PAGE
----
Heard March 4, 2014
ON CERTIFICATION FROM THE UNITED STATES DISTRICT COURT FOR SOUTH CAROLINA. Appellate Case No. 2013-001766. Margaret B. Seymour, United States District Judge.
Wm. Howell Morrison, of Haynsworth Sinkler Boyd, P.A., of Charleston, John B. Williams, of Cozen O'Connor, of Washington, D.C.; and Sandra Kaczmarczyk, of Alton Associates PLLC, of Washington, D.C., for Defendant/Third-Party Plaintiff.
G. Trenholm Walker, and Daniel S. " Chip" McQueeney, Jr., both of Pratt-Thomas Walker, P.A., of Charleston; and T. McRoy Shelley, III, of Rogers Townsend & Thomas, PC, of Columbia, for Third-Party Defendant.
JUSTICE KITTREDGE. TOAL, C.J., PLEICONES, BEATTY, JJ., and Acting Justice Eugene C. Griffith, Jr., concur.
[409 S.C. 488] KITTREDGE JUSTICE
We certified the following question from the United States District Court for the District of South Carolina:
Does the rule that a contract of indemnity will not be construed to indemnify the indemnitee against losses resulting from its own negligent acts, unless such intention is [409 S.C. 489] expressed in clear and unequivocal terms, apply when the indemnitee seeks contractual indemnification for costs and expenses resulting in part from its own strict liability acts?
In the context of the underlying claim in federal court, we answer the certified question, " no."
Central to this certified question is the operation of a fertilizer-manufacturing site (Site) in Charleston, South Carolina, that spanned approximately forty-three acres, and was owned at various times by the parties. In 1906, Ross Development Corp. purchased the Site and operated a fertilizer manufacturing facility until 1966. The fertilizer manufacturing process led to arsenic, lead, and acid contamination at the Site.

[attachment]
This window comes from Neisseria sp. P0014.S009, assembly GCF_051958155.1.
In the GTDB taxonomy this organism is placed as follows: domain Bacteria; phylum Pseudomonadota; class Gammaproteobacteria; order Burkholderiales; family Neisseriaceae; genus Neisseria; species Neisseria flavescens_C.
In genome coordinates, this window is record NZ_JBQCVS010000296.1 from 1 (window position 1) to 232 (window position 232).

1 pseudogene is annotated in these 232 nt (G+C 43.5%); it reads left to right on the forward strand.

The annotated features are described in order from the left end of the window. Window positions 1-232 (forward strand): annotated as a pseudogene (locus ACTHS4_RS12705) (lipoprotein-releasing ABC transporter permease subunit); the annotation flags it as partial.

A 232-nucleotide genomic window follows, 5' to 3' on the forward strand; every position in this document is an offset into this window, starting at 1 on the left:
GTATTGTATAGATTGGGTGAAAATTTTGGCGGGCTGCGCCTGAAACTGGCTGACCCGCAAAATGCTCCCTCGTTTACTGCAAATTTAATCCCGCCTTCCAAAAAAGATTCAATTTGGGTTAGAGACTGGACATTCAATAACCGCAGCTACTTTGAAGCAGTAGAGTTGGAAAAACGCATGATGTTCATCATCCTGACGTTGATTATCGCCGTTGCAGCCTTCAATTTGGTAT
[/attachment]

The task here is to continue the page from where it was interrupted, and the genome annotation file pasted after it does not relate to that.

In 1966, Ross sold the Site to PCS Nitrogen, Inc. The purchase agreement included an indemnity provision, which stated: " [Ross] agrees to indemnify and hold harmless [PCS] in respect to all acts, suits, demands, assessments, pr[o]ce[e]dings and cost and expenses resulting from any acts or omission[s] of [Ross] occurring prior to the closing date . . . ."
During the approximately twenty years PCS owned the site, it contributed to the environmental contamination by continuing to manufacture fertilizer and disturbing the contaminated soil during various demolition activities. In 2003, Ashley II of Charleston, Inc. (Ashley II) purchased 27.62 acres of the Site. Since that time, ...